Tomato in the diet against high blood pressure: health benefits
The tomato in the diet against high blood pressure and health benefits. The team coordinated by Mauro Minelli, clinical immunologist and professor of Food Sciences, talks about the tomato. The first episode of the new summer format ‘The taste of health’, created by Minelli and online on his Facebook page, is dedicated to tomatoes. “He is the king of vegetables, and his noble stature is established by the golden dimension that makes up his name (golden apple). It came to us from the ends of the world, exactly from the Americas at the end of 1500 and, for a long time , it was frowned upon because it was considered a berry of suspicious origin – Minelli recalls – From 1700 onwards, first with tomato juice, then with its most famous elaborations, it became an absolute protagonist of our food set “.
“Few calories, lots of water and different components – explains the biologist nutritionist Dominga Maio – which are important for promoting, among other things, a healthy, balanced and functional intestinal environment. Also not to be overlooked is the potential to support the cardiovascular sector by virtue of the conspicuous amount of potassium of which the tomato is supplied, making it useful above all for those suffering from high blood pressure. Important for human health are the substances contained in the skin of the tomato, beta-carotene and lycopene which perform various protective functions on our body, also due to a precious antioxidant activity. Consumed raw, tomatoes can be a mine of vitamin C, which is essential for promoting the proper functioning of the immune system “.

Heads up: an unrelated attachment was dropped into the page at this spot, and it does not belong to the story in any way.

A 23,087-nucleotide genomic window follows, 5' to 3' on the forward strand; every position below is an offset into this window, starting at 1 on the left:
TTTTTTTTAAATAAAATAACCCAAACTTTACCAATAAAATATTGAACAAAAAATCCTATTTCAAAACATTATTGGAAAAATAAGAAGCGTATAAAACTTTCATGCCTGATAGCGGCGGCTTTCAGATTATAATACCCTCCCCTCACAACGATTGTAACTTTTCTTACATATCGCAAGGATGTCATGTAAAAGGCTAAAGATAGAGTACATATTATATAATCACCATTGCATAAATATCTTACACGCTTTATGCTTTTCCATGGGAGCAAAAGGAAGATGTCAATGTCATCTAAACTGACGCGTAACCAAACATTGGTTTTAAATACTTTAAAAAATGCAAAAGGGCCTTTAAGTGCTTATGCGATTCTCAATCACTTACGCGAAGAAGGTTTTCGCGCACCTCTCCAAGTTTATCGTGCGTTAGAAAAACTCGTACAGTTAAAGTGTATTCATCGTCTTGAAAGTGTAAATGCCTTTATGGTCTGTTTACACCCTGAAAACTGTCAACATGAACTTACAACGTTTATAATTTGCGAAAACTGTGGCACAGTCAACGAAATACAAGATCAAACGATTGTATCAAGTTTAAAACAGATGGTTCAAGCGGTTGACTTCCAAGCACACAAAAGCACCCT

“Watch out for contraindications for those who are allergic – warns Ilaria Vergallo, nutrition biologist – who warns about the allergenic potential of tomatoes, especially in terms of the so-called cross reactions that are triggered between pollen and food of vegetable origin. Among other things, the tomato contains histamine, well known by allergy sufferers, and is contraindicated for those who have an allergy to nickel with an ascertained systemic value (Snas). Reduced quantities of tomatoes must also be consumed by those suffering from gastritis or gastroesophageal reflux ”. In summary, Mauro Minelli concludes, “for tomatoes there are situations to be considered in the face of indisputable advantages both in terms of taste and benefits”.
Speaking of allergy to nickel (metal that the tomato derives from the soil in which it is grown), with reference to Snas, Minelli explains that “there are field trials, therefore authentic cultivations in all respects, which make it possible to produce tomatoes containing quantities of nickel which are really negligible and which therefore allow the intake of tomatoes even in those subjects particularly sensitive to nickel for food “. Tomato remains a precious food for everyone, but the advice of nutrition experts will eventually help modulate the quantities to be taken in the daily diet.